The sections themselves, which earlier resisted being jettisoned based on funding concerns, now want to leave. They will form an independent nonprofit, to which the bar will transfer all the intellectual property and wealth of educational programming the sections have developed. The bill requires that the bar give the new nonprofit the sections’ reserve funds, and outside accountants will ensure that the sections get their fee money going forward. The sections are getting exactly what they want: independence, their funds, and no trouble with the open meeting and public contracting laws that apply to the bar.

Thus, our question about who benefits now has a ready answer: The public and the bar will both benefit. One thing that should improve is quality control. The leaner bar will have more resources to devote to investigating and prosecuting discipline cases. That can only inure to the public’s benefit. From the attorney’s perspective, almost nothing should change. Admission, dues, discipline and general regulatory oversight will remain where they have always been: with a state government entity overseen by the Supreme Court. And the sections will still provide no-cost and low-cost MCLE and offer associational activities for those who value them. The sections potentially can be even more successful without the bar’s chiding eye. True, the annual meeting may no longer happen, unless the new association hosts one. If tighter funding requires the sections to focus more on education and less on social events, so much the better.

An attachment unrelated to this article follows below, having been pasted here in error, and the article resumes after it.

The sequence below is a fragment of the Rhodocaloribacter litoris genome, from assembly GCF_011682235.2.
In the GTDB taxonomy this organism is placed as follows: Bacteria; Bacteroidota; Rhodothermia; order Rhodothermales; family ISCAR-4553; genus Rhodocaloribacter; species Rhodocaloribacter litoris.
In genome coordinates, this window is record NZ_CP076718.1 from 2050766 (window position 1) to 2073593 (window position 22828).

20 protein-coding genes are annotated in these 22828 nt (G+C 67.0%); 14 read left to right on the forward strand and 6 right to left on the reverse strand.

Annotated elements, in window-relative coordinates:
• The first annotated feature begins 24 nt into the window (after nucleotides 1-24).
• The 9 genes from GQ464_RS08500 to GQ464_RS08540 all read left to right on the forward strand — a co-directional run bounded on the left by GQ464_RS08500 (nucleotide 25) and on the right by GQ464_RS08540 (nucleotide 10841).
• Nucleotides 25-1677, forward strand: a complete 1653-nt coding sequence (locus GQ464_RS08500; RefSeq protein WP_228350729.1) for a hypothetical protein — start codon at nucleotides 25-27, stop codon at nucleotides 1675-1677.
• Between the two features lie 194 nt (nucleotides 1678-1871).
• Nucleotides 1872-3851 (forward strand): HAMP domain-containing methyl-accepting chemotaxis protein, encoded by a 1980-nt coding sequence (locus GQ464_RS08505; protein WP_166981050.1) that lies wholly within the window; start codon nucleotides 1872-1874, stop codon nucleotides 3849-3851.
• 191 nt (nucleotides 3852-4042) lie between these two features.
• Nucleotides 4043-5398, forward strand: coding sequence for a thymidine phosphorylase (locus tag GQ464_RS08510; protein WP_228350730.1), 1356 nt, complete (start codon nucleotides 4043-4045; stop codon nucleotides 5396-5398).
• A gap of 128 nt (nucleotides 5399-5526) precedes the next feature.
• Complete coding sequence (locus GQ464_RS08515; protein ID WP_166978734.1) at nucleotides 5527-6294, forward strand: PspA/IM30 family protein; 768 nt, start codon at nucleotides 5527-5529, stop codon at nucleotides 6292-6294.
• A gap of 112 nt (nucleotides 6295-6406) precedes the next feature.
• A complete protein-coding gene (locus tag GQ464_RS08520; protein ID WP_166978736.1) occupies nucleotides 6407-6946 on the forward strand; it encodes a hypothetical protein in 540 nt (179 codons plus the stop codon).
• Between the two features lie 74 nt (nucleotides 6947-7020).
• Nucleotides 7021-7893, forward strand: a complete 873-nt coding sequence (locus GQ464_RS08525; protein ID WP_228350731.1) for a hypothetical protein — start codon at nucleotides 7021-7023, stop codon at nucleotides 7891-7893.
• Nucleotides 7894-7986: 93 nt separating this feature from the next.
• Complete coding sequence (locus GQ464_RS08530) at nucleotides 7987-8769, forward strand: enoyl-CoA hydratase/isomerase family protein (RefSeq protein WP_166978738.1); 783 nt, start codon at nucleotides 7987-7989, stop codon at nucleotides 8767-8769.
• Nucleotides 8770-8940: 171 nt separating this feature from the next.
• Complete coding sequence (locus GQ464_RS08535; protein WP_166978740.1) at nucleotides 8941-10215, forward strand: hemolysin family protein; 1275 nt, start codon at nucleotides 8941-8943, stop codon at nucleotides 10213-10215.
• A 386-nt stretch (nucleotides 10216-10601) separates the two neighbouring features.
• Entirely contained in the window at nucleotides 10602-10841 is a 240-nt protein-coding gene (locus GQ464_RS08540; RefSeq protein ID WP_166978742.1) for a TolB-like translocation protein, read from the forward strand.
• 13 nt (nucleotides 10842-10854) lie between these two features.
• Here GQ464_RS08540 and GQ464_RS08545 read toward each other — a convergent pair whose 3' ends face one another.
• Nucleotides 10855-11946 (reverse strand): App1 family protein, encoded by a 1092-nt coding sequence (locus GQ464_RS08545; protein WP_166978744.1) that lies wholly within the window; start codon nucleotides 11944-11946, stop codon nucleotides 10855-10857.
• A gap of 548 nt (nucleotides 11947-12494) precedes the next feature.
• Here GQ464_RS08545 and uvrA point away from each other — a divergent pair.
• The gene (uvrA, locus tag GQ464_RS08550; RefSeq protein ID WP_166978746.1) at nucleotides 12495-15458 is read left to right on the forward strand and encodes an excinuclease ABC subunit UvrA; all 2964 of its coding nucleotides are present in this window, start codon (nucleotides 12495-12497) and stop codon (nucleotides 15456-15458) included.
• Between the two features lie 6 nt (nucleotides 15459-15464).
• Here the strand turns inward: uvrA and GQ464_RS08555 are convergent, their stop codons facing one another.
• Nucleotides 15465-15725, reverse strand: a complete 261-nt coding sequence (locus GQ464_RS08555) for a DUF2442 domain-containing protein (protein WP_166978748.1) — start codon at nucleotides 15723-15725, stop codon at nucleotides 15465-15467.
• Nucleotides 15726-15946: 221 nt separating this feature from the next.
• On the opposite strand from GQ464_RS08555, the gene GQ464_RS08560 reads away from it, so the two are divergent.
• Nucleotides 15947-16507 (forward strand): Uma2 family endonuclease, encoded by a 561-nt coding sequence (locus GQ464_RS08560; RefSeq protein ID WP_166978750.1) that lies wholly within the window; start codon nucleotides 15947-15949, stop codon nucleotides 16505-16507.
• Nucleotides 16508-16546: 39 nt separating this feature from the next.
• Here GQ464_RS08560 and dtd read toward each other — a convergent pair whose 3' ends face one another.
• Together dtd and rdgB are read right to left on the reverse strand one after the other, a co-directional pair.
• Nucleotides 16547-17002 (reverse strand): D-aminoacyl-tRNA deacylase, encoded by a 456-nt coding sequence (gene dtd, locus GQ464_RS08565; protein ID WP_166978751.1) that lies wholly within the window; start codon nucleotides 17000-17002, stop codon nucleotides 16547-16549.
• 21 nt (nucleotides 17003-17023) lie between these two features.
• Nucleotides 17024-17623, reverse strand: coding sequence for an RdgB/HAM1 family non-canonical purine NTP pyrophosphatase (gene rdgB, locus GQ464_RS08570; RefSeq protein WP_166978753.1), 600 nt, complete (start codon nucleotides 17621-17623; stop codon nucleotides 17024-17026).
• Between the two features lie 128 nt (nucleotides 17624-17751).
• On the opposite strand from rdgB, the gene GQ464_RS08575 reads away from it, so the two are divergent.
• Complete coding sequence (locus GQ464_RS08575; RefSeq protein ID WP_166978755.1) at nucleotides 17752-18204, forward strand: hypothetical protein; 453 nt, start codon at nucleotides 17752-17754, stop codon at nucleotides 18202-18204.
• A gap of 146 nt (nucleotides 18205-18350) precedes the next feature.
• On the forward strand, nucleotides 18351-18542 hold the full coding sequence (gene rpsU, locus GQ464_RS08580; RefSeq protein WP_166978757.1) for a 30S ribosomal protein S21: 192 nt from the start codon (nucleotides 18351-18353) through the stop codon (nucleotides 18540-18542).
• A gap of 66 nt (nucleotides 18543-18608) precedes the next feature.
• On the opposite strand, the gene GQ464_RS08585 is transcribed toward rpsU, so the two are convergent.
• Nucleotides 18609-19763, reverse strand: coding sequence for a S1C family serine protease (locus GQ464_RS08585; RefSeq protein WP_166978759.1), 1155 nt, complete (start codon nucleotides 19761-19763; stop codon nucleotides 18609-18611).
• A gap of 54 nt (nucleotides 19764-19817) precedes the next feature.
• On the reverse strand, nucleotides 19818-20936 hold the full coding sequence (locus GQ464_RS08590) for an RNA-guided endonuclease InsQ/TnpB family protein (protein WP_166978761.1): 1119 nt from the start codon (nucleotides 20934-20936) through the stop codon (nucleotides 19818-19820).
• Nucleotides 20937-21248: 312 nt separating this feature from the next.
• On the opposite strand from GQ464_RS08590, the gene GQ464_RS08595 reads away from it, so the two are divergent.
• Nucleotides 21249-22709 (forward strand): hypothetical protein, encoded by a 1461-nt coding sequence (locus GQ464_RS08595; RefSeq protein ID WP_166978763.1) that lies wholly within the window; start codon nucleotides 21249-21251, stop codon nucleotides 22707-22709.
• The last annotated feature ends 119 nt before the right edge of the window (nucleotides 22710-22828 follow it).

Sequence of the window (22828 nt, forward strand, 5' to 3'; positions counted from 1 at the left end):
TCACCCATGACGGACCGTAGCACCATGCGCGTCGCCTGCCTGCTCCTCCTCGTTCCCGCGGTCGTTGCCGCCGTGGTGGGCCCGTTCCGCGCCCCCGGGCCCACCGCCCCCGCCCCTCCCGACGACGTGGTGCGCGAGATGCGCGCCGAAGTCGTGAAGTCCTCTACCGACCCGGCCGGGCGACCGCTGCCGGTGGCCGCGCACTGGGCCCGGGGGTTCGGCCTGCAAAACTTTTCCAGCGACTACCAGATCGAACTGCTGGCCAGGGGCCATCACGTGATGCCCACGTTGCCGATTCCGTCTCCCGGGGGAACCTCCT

At this point, after much study and careful deliberation, there is agreement among the sections, the State Bar, the Supreme Court, and the judiciary committees of both legislative houses that this course is best. We agree.


Ben Armistead